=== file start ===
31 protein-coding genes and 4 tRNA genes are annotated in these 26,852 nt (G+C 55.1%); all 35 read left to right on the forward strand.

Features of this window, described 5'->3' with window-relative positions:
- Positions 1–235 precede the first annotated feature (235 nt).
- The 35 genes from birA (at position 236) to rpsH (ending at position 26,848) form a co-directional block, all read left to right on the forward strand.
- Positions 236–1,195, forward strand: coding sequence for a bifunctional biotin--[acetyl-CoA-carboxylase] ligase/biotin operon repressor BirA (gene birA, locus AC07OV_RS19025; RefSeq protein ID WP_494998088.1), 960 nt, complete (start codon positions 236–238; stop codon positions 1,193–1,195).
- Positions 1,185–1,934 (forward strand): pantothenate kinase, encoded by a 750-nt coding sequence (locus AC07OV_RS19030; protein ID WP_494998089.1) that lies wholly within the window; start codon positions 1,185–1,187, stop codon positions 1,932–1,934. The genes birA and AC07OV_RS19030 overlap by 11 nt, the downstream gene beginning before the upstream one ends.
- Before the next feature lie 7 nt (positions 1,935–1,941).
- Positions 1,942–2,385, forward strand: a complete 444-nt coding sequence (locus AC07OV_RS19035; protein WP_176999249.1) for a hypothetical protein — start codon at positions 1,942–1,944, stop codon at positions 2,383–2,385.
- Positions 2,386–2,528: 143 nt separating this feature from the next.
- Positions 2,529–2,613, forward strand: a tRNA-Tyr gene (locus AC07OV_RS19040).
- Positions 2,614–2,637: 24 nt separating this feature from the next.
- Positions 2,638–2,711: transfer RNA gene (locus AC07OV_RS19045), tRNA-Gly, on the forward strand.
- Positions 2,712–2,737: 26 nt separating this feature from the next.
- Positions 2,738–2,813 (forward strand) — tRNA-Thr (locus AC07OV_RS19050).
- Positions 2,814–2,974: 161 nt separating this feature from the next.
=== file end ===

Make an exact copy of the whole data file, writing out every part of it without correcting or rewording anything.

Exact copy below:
31 protein-coding genes and 4 tRNA genes are annotated in these 26,852 nt (G+C 55.1%); all 35 read left to right on the forward strand.

Features of this window, described 5'->3' with window-relative positions:
- Positions 1–235 precede the first annotated feature (235 nt).
- The 35 genes from birA (at position 236) to rpsH (ending at position 26,848) form a co-directional block, all read left to right on the forward strand.
- Positions 236–1,195, forward strand: coding sequence for a bifunctional biotin--[acetyl-CoA-carboxylase] ligase/biotin operon repressor BirA (gene birA, locus AC07OV_RS19025; RefSeq protein ID WP_494998088.1), 960 nt, complete (start codon positions 236–238; stop codon positions 1,193–1,195).
- Positions 1,185–1,934 (forward strand): pantothenate kinase, encoded by a 750-nt coding sequence (locus AC07OV_RS19030; protein ID WP_494998089.1) that lies wholly within the window; start codon positions 1,185–1,187, stop codon positions 1,932–1,934. The genes birA and AC07OV_RS19030 overlap by 11 nt, the downstream gene beginning before the upstream one ends.
- Before the next feature lie 7 nt (positions 1,935–1,941).
- Positions 1,942–2,385, forward strand: a complete 444-nt coding sequence (locus AC07OV_RS19035; protein WP_176999249.1) for a hypothetical protein — start codon at positions 1,942–1,944, stop codon at positions 2,383–2,385.
- Positions 2,386–2,528: 143 nt separating this feature from the next.
- Positions 2,529–2,613, forward strand: a tRNA-Tyr gene (locus AC07OV_RS19040).
- Positions 2,614–2,637: 24 nt separating this feature from the next.
- Positions 2,638–2,711: transfer RNA gene (locus AC07OV_RS19045), tRNA-Gly, on the forward strand.
- Positions 2,712–2,737: 26 nt separating this feature from the next.
- Positions 2,738–2,813 (forward strand) — tRNA-Thr (locus AC07OV_RS19050).
- Positions 2,814–2,974: 161 nt separating this feature from the next.